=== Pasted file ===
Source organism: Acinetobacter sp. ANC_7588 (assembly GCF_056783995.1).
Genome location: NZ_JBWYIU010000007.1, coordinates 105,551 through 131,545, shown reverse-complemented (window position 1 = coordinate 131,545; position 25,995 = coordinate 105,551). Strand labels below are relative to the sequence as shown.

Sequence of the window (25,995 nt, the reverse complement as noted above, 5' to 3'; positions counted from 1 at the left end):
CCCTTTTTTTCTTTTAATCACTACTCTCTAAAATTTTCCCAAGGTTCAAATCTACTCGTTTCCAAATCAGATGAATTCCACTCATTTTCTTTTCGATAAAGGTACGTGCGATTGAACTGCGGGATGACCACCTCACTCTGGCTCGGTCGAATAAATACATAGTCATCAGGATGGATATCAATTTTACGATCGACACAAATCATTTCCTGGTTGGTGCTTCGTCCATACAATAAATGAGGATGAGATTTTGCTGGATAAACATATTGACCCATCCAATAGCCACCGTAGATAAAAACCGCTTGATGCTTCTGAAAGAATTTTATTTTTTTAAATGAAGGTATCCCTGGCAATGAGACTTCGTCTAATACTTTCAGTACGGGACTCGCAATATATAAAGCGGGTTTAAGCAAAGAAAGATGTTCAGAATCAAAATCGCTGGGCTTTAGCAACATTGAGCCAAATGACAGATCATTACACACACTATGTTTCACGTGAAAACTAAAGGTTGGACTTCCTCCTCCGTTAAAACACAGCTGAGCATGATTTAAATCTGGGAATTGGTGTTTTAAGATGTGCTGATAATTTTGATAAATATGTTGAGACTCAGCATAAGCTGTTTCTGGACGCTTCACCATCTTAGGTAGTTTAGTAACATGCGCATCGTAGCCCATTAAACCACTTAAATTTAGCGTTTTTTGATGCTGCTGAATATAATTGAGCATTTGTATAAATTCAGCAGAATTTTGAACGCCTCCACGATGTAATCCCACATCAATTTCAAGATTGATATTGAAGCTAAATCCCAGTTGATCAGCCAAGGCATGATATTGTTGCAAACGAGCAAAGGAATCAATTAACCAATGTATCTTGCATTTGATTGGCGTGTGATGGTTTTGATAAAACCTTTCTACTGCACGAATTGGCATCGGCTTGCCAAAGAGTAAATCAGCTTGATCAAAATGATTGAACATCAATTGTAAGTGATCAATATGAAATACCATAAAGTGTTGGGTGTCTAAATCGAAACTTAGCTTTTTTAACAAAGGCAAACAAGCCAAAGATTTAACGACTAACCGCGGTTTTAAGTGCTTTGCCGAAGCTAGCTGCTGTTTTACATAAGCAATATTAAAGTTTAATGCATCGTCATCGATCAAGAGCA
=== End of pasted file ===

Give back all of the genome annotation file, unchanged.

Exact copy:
Source organism: Acinetobacter sp. ANC_7588 (assembly GCF_056783995.1).
Genome location: NZ_JBWYIU010000007.1, coordinates 105,551 through 131,545, shown reverse-complemented (window position 1 = coordinate 131,545; position 25,995 = coordinate 105,551). Strand labels below are relative to the sequence as shown.

Sequence of the window (25,995 nt, the reverse complement as noted above, 5' to 3'; positions counted from 1 at the left end):
CCCTTTTTTTCTTTTAATCACTACTCTCTAAAATTTTCCCAAGGTTCAAATCTACTCGTTTCCAAATCAGATGAATTCCACTCATTTTCTTTTCGATAAAGGTACGTGCGATTGAACTGCGGGATGACCACCTCACTCTGGCTCGGTCGAATAAATACATAGTCATCAGGATGGATATCAATTTTACGATCGACACAAATCATTTCCTGGTTGGTGCTTCGTCCATACAATAAATGAGGATGAGATTTTGCTGGATAAACATATTGACCCATCCAATAGCCACCGTAGATAAAAACCGCTTGATGCTTCTGAAAGAATTTTATTTTTTTAAATGAAGGTATCCCTGGCAATGAGACTTCGTCTAATACTTTCAGTACGGGACTCGCAATATATAAAGCGGGTTTAAGCAAAGAAAGATGTTCAGAATCAAAATCGCTGGGCTTTAGCAACATTGAGCCAAATGACAGATCATTACACACACTATGTTTCACGTGAAAACTAAAGGTTGGACTTCCTCCTCCGTTAAAACACAGCTGAGCATGATTTAAATCTGGGAATTGGTGTTTTAAGATGTGCTGATAATTTTGATAAATATGTTGAGACTCAGCATAAGCTGTTTCTGGACGCTTCACCATCTTAGGTAGTTTAGTAACATGCGCATCGTAGCCCATTAAACCACTTAAATTTAGCGTTTTTTGATGCTGCTGAATATAATTGAGCATTTGTATAAATTCAGCAGAATTTTGAACGCCTCCACGATGTAATCCCACATCAATTTCAAGATTGATATTGAAGCTAAATCCCAGTTGATCAGCCAAGGCATGATATTGTTGCAAACGAGCAAAGGAATCAATTAACCAATGTATCTTGCATTTGATTGGCGTGTGATGGTTTTGATAAAACCTTTCTACTGCACGAATTGGCATCGGCTTGCCAAAGAGTAAATCAGCTTGATCAAAATGATTGAACATCAATTGTAAGTGATCAATATGAAATACCATAAAGTGTTGGGTGTCTAAATCGAAACTTAGCTTTTTTAACAAAGGCAAACAAGCCAAAGATTTAACGACTAACCGCGGTTTTAAGTGCTTTGCCGAAGCTAGCTGCTGTTTTACATAAGCAATATTAAAGTTTAATGCATCGTCATCGATCAAGAGCA